He is one of the best gastroenterology doctors I have ever visited. Took my uncle for stomach pain, the doctor did endoscopy & colonoscopy, diagnosed the problem as large intestine cancer, the doctor asked a...
The doctor is extremely professional and polite. He explains the problem patiently and does not prescribe unnecessary medication. He gives priority to the patient's well-being over everything. I Will definitely recommend him
I have referred/recommended a couple of my relatives and friends to this Dr (Dr. Srujan Kumar Dasyam). I say that the diagnosis and treatment are good and also Dr listens patiently in understanding the patient's...
Apoorva Reddy Panyala
Table Of Contents
- What are Esophageal ulcers?
- What causes Esophageal ulcers?
- What are the Symptoms of Esophageal ulcers?
- How are Esophageal ulcers Diagnosed?
- What are the Complications of Esophageal ulcers?
- What is the Treatment for Esophageal ulcers?
What are Esophageal Ulcers?
An esophageal ulcer is a painful ulcer located on the esophageal lining at the junction of the stomach and esophagus.
What Causes Esophageal Ulcers?
Esophageal ulcers are caused by a variety of factors:
- H. Pylori infection: Helicobacter pylori is the most common bacteria that cause esophageal ulcers. This renders the esophagus more vulnerable to stomach acid injury.
- GERD: Acid reflux occurs when stomach contents flow back into the esophagus. When the lower esophageal sphincter (the muscle that tightens to prevent food from going back up into the esophagus) is weakened or injured, it fails to close correctly, which results in the injury of the esophageal lining leading to ulcers.
- Excessive smoking
- Regular alcohol consumption
- Frequent use of NSAIDs such as ibuprofen and paracetamol
- Immunocompromised patients with HIV, candidiasis, Herpes simplex, cytomegalovirus
What are the Symptoms of Esophageal Ulcers?
Characteristic symptoms of esophageal ulcer include:
- Heartburn and chest pain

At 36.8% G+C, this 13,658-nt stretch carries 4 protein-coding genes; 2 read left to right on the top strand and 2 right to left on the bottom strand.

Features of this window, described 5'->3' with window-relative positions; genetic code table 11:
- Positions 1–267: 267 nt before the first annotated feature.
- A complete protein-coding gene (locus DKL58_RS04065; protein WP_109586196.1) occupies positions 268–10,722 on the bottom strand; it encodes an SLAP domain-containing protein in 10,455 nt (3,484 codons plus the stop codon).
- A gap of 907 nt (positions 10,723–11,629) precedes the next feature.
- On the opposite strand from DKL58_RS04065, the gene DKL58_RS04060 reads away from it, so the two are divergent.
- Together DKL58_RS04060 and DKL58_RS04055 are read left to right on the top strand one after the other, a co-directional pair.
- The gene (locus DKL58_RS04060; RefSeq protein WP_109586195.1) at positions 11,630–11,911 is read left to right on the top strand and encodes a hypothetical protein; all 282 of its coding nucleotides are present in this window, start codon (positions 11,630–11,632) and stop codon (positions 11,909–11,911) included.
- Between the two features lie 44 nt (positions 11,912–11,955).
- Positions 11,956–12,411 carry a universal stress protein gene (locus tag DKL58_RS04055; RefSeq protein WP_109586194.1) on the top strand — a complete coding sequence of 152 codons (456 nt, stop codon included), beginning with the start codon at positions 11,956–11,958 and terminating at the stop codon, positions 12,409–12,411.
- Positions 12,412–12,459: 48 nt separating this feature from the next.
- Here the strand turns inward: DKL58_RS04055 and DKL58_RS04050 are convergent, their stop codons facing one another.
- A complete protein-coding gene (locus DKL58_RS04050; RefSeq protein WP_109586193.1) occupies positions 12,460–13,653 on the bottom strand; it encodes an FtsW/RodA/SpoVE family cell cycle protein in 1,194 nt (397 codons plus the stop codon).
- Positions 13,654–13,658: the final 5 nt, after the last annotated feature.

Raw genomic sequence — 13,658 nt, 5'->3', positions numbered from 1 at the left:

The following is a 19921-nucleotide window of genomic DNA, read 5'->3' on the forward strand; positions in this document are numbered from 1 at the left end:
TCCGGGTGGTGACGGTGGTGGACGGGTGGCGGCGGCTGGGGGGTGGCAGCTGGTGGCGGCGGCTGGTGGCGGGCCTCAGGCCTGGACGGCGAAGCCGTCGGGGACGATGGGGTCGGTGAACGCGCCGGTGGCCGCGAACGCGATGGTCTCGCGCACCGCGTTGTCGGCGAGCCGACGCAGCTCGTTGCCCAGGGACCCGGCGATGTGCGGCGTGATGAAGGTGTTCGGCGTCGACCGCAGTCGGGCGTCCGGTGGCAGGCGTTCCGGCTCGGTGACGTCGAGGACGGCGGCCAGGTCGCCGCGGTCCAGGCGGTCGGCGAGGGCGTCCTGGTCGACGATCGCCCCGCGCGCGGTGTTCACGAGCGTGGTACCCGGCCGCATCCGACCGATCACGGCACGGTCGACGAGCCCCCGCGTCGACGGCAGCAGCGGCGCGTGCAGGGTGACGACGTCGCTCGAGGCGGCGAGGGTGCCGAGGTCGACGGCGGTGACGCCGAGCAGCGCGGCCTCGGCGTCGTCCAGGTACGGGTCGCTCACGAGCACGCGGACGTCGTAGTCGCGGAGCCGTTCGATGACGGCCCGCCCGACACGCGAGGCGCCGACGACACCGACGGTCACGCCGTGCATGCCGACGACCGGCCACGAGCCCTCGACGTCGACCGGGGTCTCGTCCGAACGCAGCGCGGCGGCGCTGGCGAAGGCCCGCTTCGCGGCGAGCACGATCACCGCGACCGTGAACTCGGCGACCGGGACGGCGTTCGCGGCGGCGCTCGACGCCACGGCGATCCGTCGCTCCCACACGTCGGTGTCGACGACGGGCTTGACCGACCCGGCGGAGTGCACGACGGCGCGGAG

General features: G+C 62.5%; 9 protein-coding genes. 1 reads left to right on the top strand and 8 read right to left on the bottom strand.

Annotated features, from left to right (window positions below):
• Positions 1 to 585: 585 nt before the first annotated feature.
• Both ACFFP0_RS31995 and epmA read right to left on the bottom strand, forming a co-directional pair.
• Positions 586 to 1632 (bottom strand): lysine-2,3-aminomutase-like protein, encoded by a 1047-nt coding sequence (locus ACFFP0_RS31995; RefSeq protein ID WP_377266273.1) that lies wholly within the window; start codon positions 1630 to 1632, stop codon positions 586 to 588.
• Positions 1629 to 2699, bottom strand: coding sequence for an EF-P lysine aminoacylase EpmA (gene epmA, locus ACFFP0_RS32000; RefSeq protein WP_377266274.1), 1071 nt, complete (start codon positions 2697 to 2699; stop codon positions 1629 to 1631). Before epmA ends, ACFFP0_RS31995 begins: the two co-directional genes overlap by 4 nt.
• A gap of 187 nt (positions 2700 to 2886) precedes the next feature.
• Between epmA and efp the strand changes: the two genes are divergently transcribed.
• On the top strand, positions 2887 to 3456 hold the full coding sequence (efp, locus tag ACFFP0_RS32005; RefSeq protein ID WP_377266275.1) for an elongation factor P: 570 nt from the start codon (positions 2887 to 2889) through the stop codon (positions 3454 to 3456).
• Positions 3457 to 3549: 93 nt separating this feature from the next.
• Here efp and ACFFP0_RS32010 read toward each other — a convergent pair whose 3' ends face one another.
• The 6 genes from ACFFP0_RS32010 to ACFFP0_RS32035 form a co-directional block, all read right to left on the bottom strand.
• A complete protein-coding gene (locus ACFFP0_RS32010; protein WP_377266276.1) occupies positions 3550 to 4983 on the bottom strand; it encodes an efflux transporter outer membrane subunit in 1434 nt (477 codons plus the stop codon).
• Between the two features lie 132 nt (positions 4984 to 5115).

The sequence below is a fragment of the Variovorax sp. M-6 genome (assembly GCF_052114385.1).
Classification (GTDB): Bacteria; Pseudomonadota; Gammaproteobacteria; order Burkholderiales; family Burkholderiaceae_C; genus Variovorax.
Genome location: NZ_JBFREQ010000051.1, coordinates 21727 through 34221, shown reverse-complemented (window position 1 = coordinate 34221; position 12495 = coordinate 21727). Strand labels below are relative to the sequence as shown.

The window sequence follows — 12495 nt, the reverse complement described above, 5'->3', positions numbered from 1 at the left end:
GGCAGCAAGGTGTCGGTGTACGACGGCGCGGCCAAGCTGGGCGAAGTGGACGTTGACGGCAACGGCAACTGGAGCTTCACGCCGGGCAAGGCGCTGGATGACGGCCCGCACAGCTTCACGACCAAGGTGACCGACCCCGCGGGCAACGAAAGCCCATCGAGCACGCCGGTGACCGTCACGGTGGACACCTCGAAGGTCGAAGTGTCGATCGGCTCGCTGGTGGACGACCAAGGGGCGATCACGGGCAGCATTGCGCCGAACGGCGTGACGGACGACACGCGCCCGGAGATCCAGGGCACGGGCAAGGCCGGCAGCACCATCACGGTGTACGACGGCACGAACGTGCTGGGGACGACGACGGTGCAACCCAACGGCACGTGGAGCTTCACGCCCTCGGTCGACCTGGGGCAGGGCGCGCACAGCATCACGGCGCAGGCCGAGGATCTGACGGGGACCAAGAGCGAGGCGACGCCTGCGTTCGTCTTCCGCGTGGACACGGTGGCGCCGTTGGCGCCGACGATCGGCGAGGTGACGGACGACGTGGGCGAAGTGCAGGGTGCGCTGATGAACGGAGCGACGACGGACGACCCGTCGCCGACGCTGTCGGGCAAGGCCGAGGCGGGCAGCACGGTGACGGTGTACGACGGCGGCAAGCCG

- Acid reflux
- Insufficient appetite
- Swallowing discomfort
- Sour taste
How are Esophageal ulcers Diagnosed?
Tests and procedures include:
- X-Ray with Barium swallow: Barium solution is ingested to coat the lining of the esophagus followed by an X-Ray to check for any changes in esophagus.
- Endoscopy: A flexible, lighted tube is inserted through the mouth to view the gastrointestinal tract.
- Biopsy: A small piece of the suspicious tissue is taken to study under the microscope to view the cellular changes, if any. It can be done along with endoscopy.
- Blood tests: Sometimes, infections such as HSV-1 and CMV cause infection in the esophagus.
What are the Complications of Esophageal Ulcers?
- Perforation in the esophagus
- Narrowing of the esophagus
- Scarring of the esophagus
What is the Treatment for Esophageal Ulcers?
The treatment regimen for esophageal ulcers is driven by the cause.
- If GERD is the cause, proton pump inhibitors (PPI) may be prescribed depending on the severity of your symptoms. PPIs include omeprazole and esomeprazole.
- If NSAIDs are the cause, histamine-2 receptor blockers can be used.
- In case of viral and fungal infection, antiviral and anti fungal medications are indicated.
Along with medications, dietary changes are also advised:
A high-fibre diet is recommended for people who have an esophageal ulcer. The meals listed below are gentle on the digestive system and may even aid in healing:
- Non-citrus and high potassium fruits like apples and bananas
- Lean protein
- Green leafy vegetables like broccoli and spinach
It’s not only about avoiding trigger foods when it comes to effective healing; it’s also about making certain crucial lifestyle modifications such as:
- Taking small portions of meal throughout the day
- Avoid Abrasive meals, rough meats, or firm bread crust
- Taking moistened solid foods at meals
- Avoiding caffeine intake